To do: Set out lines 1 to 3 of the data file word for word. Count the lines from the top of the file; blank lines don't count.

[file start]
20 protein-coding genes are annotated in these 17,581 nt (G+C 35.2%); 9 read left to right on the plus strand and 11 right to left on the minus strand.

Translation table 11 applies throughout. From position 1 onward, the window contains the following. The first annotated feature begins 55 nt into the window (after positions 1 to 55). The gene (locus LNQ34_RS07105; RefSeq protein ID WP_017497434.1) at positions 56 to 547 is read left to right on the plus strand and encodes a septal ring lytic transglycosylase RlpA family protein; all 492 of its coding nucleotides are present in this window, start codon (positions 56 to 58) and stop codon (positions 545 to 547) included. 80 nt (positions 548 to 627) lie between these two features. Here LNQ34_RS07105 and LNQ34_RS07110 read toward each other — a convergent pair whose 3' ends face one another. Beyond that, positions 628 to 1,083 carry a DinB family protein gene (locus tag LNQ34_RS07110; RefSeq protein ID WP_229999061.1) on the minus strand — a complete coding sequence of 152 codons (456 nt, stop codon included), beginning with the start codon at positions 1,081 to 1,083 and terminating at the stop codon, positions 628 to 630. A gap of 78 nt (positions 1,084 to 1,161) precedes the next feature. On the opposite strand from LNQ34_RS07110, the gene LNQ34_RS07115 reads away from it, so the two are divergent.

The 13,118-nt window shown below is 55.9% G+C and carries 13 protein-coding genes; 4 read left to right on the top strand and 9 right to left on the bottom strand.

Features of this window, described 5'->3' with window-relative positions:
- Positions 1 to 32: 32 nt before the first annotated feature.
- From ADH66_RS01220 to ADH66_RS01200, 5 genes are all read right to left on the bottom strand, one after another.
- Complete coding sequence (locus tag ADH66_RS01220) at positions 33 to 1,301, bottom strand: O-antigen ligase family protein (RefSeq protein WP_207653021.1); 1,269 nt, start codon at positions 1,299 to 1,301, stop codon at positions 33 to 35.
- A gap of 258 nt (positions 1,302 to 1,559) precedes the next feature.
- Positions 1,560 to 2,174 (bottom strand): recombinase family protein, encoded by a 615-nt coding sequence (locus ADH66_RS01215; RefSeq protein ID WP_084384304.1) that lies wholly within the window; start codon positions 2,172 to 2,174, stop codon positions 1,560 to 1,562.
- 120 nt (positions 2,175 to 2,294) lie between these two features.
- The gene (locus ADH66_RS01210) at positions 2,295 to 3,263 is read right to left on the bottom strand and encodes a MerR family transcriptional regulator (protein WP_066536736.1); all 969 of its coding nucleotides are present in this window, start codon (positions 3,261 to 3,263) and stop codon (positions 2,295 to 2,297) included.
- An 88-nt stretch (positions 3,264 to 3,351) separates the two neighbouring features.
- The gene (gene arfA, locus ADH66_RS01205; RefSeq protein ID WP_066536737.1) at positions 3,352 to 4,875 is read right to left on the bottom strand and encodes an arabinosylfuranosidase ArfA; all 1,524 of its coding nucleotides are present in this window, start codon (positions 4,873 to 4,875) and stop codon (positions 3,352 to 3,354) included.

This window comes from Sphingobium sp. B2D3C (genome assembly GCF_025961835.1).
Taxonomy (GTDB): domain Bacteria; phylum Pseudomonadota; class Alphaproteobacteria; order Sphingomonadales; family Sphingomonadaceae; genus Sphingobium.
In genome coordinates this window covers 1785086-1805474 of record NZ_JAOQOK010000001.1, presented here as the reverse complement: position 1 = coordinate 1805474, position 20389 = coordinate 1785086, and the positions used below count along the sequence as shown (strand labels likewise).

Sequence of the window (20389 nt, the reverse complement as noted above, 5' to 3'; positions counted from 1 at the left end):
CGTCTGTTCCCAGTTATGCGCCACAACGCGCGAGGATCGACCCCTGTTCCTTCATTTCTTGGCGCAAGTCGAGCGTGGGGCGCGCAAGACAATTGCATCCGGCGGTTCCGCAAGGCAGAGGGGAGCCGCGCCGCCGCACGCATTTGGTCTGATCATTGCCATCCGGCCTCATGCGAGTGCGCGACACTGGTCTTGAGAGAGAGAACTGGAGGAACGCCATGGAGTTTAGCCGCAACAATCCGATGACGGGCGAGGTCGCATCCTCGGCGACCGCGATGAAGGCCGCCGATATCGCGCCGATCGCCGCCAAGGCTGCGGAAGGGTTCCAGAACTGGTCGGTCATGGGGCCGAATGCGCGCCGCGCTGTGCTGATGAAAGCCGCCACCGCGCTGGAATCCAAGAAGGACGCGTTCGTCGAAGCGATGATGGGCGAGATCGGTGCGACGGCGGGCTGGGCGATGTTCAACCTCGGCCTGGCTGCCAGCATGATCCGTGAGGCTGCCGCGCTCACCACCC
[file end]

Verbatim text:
20 protein-coding genes are annotated in these 17,581 nt (G+C 35.2%); 9 read left to right on the plus strand and 11 right to left on the minus strand.

Translation table 11 applies throughout. From position 1 onward, the window contains the following. The first annotated feature begins 55 nt into the window (after positions 1 to 55). The gene (locus LNQ34_RS07105; RefSeq protein ID WP_017497434.1) at positions 56 to 547 is read left to right on the plus strand and encodes a septal ring lytic transglycosylase RlpA family protein; all 492 of its coding nucleotides are present in this window, start codon (positions 56 to 58) and stop codon (positions 545 to 547) included. 80 nt (positions 548 to 627) lie between these two features. Here LNQ34_RS07105 and LNQ34_RS07110 read toward each other — a convergent pair whose 3' ends face one another. Beyond that, positions 628 to 1,083 carry a DinB family protein gene (locus tag LNQ34_RS07110; RefSeq protein ID WP_229999061.1) on the minus strand — a complete coding sequence of 152 codons (456 nt, stop codon included), beginning with the start codon at positions 1,081 to 1,083 and terminating at the stop codon, positions 628 to 630. A gap of 78 nt (positions 1,084 to 1,161) precedes the next feature. On the opposite strand from LNQ34_RS07110, the gene LNQ34_RS07115 reads away from it, so the two are divergent.

The 13,118-nt window shown below is 55.9% G+C and carries 13 protein-coding genes; 4 read left to right on the top strand and 9 right to left on the bottom strand.